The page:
During October–November 2007, a trial excavation was conducted on Ha-Oren Street in Ramat Yishay (Permit No. A-5274; map ref. 21541–7/73413–7), prior to the construction of a residential building.The excavation, undertaken on behalf of the Israel Antiquities Authority and underwritten by Yesodot Ha-‘Emeq Company, Ltd., was directed by B. Hanna, with the assistance of Y. Ya‘aqobi (administration), T. Meltsen and R. Mishayev (surveying) and H. Smithline (field photography).
Three circular rock-hewn installations (diam. 0.8 m, depth 0.6 m; Fig. 2) were exposed in Area A. The installations were filled with soil, which contained small stones and fragments of pottery vessels that dated to the Roman period; potsherds from the Byzantine period were discovered in the upper part of the fill.
Part of a quarry for ashlar stones (Fig. 3) was exposed in Area B. The negatives of the quarried stones (0.2×0.5×0.8–0.6×1.0×1.0 m) were clearly evident. Once the quarry was no longer in use, it was filled with chipped dressing debris and soil, which contained potsherds in its upper part, dating to the Roman period.
The remains of two architectural units that consisted of a room and courtyard were exposed in Area A. The room was rectangular and delimited by three walls (W10, W13, W15); its southern part extended beyond the limits of the excavation area. The walls were built of large limestone ashlars that were placed directly on bedrock. The floor consisted of well-dressed limestone flagstones that were set on soil that filled the rock-hewn installations of Stratum II.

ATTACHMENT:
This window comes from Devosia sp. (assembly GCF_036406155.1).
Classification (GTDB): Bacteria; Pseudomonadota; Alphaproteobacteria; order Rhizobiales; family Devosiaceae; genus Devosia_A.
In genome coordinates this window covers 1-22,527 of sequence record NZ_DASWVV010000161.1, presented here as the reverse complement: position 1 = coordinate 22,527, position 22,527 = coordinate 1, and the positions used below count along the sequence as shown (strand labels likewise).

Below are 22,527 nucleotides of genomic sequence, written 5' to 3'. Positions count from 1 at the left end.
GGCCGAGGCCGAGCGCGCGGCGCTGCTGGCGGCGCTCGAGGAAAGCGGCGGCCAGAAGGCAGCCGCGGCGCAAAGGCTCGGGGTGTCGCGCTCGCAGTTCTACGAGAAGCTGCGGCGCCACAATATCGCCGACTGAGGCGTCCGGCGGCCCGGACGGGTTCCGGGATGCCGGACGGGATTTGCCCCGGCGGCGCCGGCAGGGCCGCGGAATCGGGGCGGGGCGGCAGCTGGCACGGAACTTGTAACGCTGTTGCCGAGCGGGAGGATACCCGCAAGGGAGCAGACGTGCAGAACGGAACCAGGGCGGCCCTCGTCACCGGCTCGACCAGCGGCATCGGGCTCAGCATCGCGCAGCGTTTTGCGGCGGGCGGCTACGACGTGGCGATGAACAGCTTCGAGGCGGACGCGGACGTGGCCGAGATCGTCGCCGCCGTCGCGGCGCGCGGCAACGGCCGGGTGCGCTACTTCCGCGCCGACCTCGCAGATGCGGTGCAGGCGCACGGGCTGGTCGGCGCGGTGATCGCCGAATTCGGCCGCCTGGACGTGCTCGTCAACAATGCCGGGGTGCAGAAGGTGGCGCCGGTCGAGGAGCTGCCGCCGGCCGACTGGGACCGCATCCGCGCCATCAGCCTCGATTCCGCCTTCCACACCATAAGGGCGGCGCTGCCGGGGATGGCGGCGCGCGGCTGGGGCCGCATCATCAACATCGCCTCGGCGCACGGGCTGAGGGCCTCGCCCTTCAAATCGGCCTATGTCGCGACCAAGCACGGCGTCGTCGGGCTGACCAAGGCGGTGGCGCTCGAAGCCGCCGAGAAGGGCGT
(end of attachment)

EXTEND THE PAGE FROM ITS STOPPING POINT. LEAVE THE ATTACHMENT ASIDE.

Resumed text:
The courtyard was located north and west of the room. Its floor was partly bedrock and partly tamped earth that contained small stones, crushed limestone and potsherds from the Byzantine period.
A retaining wall (W14) that was built of a row of large, roughly hewn limestone was exposed in Area B. The wall bordered on the eastern side of a broad base, built of fieldstones and brown soil, which contained numerous fragments of pottery vessels from the Roman and Byzantine periods.
The excavation indicates that the area was used for quarrying masonry stones and possibly farming during the Roman period and a residential structure was built there during the Byzantine period. Architectural elements that belonged to a monumental building from the Byzantine period were discovered during preliminary examinations of the site, northeast of the excavation area. It therefore seems that the settlement in the Byzantine period extended across the southwestern hill.